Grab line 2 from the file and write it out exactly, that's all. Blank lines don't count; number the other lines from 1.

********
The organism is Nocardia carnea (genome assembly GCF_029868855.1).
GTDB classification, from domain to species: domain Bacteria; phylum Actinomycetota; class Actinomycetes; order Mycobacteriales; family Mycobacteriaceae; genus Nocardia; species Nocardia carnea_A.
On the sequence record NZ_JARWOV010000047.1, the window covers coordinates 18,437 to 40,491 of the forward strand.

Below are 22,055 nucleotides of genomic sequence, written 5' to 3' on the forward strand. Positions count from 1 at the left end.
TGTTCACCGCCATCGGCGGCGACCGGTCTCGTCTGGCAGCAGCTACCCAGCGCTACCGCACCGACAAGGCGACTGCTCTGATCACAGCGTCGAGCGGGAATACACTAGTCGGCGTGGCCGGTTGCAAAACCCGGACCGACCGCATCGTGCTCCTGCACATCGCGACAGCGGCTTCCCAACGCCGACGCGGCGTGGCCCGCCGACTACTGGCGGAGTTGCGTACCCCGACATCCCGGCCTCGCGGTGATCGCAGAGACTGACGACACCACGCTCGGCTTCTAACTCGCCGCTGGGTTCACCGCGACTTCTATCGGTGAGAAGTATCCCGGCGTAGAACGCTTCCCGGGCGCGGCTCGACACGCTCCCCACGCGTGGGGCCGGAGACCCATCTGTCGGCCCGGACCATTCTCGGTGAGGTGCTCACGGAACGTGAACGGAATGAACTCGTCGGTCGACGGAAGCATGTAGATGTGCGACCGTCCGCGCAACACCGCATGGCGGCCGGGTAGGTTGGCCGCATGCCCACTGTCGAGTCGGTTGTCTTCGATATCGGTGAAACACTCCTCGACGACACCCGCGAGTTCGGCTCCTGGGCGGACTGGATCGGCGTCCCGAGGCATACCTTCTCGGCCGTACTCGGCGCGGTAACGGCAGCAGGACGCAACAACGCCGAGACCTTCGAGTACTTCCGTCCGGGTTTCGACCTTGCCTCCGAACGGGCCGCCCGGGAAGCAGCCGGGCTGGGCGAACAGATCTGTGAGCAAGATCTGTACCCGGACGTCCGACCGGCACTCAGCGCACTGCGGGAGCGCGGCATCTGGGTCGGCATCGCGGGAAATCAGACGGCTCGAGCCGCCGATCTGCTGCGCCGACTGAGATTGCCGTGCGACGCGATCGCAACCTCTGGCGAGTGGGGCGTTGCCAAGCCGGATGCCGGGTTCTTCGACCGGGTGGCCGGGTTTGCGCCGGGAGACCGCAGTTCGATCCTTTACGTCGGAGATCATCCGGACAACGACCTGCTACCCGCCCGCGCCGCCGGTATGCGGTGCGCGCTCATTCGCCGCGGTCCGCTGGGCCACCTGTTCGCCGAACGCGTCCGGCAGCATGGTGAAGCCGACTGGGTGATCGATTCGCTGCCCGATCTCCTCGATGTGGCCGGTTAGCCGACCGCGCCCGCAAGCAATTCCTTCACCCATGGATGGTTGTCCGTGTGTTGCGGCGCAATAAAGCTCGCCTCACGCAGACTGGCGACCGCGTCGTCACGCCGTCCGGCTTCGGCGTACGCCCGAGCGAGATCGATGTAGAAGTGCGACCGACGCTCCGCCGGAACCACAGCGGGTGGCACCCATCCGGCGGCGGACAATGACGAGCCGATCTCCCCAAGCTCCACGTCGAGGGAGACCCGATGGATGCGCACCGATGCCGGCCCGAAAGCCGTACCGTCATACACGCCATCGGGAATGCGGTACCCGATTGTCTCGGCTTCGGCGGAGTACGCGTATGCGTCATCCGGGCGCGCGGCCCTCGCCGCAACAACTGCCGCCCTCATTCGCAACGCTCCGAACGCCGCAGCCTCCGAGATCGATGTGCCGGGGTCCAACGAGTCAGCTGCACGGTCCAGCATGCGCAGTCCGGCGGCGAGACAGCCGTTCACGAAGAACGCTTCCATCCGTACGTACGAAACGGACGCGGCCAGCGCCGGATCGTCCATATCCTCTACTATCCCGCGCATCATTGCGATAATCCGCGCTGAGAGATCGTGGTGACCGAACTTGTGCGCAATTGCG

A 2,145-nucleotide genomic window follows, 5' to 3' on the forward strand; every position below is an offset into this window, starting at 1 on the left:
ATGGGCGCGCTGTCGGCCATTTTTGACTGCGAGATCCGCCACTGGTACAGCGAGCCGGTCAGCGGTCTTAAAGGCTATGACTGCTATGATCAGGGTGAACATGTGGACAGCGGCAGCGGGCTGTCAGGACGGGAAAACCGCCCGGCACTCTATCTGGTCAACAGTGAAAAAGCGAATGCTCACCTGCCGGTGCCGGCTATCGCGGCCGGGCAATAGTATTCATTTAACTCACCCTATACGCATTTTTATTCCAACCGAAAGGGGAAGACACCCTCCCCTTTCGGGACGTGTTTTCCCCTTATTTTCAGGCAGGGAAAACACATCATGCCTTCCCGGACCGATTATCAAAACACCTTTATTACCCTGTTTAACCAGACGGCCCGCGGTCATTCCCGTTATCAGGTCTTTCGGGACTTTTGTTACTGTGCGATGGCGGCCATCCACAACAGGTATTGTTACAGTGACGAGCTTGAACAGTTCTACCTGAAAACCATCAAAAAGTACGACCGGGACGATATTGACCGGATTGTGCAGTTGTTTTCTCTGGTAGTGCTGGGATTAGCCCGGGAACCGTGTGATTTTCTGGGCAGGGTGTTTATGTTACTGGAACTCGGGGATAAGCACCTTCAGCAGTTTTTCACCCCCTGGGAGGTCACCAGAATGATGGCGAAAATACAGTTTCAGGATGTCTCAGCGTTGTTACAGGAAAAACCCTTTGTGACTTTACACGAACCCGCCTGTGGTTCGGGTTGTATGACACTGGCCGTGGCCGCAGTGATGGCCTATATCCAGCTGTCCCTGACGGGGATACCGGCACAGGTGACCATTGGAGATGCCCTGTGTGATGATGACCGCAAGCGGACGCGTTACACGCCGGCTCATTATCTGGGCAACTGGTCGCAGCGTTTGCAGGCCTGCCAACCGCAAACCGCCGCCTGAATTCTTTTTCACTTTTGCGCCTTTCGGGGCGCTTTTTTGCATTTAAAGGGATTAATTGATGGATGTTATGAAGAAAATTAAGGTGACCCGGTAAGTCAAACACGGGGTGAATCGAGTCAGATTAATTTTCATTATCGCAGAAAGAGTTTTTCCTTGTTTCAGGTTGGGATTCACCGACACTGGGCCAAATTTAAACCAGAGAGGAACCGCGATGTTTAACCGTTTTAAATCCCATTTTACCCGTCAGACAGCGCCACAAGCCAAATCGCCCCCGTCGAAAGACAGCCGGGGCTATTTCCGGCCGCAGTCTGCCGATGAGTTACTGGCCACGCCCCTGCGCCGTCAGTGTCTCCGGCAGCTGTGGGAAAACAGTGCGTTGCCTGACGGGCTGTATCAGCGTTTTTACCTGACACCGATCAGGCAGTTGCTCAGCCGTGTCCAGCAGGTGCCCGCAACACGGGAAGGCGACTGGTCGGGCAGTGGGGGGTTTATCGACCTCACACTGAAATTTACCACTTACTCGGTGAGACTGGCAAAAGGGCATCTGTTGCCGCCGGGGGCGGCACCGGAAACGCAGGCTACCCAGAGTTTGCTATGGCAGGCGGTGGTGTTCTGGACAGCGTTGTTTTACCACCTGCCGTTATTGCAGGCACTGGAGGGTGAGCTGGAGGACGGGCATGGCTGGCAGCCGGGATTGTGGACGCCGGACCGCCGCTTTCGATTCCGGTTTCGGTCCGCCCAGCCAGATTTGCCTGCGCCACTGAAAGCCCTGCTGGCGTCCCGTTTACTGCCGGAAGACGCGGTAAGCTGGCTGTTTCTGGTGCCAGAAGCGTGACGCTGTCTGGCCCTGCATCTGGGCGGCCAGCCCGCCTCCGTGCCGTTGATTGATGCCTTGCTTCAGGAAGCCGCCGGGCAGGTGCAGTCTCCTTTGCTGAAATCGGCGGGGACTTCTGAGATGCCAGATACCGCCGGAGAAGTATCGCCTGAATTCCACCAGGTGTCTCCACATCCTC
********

GTDB classification, from domain to species: domain Bacteria; phylum Actinomycetota; class Actinomycetes; order Mycobacteriales; family Mycobacteriaceae; genus Nocardia; species Nocardia carnea_A.